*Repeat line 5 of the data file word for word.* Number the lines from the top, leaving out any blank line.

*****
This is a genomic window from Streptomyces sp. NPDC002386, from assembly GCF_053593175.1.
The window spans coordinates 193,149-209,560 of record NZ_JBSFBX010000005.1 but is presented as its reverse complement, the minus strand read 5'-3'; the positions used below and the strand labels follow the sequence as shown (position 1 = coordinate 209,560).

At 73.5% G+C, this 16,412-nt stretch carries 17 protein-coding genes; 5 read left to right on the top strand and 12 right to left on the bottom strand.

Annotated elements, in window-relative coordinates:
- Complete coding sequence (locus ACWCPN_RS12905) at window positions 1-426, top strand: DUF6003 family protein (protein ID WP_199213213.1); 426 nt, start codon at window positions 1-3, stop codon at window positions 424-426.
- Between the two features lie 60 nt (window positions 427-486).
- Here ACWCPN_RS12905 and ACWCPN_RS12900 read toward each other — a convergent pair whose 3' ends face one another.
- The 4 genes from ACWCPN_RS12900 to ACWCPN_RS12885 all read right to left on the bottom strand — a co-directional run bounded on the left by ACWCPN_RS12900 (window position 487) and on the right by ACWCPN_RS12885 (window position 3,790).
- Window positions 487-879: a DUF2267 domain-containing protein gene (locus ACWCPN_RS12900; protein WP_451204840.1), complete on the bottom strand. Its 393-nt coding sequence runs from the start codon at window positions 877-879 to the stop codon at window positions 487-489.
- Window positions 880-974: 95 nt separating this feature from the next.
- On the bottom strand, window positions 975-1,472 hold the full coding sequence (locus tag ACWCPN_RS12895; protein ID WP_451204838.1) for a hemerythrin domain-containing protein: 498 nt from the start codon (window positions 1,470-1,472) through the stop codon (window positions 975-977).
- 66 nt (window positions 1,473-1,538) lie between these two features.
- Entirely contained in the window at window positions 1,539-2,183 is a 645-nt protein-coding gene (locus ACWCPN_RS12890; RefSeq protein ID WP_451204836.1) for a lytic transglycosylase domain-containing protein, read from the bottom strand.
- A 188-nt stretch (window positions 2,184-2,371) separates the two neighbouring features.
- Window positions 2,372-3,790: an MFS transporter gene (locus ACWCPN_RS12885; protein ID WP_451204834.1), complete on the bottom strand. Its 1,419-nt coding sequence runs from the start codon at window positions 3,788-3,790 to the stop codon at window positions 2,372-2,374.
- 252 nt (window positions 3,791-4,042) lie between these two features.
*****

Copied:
- Complete coding sequence (locus ACWCPN_RS12905) at window positions 1-426, top strand: DUF6003 family protein (protein ID WP_199213213.1); 426 nt, start codon at window positions 1-3, stop codon at window positions 424-426.